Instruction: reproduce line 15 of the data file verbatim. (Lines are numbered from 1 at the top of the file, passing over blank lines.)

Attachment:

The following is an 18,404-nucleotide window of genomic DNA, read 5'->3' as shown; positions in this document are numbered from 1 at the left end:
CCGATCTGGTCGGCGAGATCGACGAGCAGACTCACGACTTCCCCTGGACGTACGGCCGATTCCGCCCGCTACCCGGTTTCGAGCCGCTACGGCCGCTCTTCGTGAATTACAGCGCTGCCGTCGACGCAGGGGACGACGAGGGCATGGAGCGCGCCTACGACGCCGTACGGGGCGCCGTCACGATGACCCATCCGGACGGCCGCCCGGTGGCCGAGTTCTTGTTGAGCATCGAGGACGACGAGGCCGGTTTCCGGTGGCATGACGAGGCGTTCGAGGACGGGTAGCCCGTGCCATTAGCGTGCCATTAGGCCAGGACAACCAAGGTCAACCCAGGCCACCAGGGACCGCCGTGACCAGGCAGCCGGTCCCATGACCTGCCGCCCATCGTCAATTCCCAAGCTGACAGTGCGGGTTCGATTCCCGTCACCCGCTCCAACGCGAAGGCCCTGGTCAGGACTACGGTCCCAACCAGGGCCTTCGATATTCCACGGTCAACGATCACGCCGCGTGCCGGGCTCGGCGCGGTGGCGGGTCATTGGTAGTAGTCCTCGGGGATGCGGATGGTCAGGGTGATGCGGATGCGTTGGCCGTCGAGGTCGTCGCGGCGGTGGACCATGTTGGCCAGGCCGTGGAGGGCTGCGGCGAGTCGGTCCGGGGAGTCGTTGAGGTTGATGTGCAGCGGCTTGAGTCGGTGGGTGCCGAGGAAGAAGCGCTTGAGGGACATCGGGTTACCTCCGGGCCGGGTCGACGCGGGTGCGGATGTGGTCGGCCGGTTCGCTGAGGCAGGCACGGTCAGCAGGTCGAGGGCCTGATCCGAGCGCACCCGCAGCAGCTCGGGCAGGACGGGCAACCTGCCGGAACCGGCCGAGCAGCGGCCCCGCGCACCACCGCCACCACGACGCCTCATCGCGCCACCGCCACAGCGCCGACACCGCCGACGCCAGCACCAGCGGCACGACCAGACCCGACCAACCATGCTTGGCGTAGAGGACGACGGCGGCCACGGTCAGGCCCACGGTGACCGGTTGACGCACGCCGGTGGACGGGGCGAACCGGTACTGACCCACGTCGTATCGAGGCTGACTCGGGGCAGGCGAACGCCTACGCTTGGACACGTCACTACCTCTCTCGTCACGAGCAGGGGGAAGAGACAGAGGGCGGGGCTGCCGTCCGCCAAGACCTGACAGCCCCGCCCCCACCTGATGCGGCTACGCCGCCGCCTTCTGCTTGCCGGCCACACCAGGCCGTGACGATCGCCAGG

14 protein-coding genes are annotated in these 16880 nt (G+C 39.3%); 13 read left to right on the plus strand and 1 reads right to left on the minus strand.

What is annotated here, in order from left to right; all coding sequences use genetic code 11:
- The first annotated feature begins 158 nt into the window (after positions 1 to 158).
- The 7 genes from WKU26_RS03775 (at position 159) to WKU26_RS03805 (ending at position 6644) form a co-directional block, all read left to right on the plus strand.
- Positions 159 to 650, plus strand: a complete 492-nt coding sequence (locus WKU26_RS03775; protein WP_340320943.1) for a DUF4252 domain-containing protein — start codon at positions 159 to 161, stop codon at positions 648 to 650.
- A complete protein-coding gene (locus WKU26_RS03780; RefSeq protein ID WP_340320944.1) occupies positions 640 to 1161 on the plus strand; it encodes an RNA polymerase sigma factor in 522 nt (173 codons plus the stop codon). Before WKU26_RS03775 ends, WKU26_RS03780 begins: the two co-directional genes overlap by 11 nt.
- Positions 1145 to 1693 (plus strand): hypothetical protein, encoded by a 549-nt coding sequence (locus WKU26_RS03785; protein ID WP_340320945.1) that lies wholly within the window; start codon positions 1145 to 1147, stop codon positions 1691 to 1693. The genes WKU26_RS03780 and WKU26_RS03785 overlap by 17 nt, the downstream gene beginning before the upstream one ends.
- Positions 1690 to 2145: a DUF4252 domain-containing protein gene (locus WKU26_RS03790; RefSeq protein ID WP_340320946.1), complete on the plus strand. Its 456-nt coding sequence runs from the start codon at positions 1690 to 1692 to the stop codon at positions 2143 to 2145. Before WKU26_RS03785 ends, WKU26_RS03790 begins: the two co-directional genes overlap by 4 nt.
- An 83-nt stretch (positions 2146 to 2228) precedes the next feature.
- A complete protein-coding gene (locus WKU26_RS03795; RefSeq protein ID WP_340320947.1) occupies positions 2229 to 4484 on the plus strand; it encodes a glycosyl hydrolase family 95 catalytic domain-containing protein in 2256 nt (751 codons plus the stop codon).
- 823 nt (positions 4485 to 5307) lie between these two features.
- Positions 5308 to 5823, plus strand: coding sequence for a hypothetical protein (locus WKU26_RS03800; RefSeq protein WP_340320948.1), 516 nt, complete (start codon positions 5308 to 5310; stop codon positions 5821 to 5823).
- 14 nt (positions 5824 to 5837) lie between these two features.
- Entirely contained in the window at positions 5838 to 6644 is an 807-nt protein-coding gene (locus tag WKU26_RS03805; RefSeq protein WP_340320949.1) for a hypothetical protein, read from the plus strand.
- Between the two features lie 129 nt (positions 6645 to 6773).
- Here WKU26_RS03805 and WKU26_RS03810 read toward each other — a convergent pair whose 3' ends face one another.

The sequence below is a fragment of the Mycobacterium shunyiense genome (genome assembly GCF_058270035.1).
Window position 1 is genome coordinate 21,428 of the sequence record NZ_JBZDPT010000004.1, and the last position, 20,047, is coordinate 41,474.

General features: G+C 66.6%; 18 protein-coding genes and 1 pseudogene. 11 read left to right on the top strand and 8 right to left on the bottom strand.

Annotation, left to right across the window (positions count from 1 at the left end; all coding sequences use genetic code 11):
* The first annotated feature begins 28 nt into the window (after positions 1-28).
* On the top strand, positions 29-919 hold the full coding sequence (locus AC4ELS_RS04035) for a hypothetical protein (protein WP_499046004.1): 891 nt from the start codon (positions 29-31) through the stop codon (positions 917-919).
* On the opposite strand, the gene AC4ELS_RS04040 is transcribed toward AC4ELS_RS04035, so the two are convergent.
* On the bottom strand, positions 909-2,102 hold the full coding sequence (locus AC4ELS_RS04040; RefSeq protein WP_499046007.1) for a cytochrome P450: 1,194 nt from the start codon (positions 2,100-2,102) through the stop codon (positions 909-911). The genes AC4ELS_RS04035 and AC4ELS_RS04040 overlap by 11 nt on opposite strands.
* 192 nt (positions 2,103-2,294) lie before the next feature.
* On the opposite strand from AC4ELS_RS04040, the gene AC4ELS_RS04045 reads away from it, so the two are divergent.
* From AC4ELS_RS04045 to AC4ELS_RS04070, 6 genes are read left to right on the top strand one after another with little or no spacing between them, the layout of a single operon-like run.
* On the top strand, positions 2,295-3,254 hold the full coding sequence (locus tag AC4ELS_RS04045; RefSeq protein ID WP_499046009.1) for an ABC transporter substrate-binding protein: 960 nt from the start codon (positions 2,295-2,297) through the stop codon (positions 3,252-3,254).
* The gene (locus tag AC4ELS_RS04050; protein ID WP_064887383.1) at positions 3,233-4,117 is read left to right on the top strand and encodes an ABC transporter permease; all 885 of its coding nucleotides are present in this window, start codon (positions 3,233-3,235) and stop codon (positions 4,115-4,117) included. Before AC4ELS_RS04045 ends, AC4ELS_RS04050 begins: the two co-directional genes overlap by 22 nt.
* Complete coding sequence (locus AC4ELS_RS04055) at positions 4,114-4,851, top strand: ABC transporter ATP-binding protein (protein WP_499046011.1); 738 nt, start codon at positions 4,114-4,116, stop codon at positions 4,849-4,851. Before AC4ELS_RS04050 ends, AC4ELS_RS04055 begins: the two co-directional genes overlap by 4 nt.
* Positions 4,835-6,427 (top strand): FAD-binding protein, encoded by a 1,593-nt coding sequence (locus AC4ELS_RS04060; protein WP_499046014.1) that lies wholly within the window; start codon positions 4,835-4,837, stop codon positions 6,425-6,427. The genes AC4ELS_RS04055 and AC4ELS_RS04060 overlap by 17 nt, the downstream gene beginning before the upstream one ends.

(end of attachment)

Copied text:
- 14 nt (positions 5824 to 5837) lie between these two features.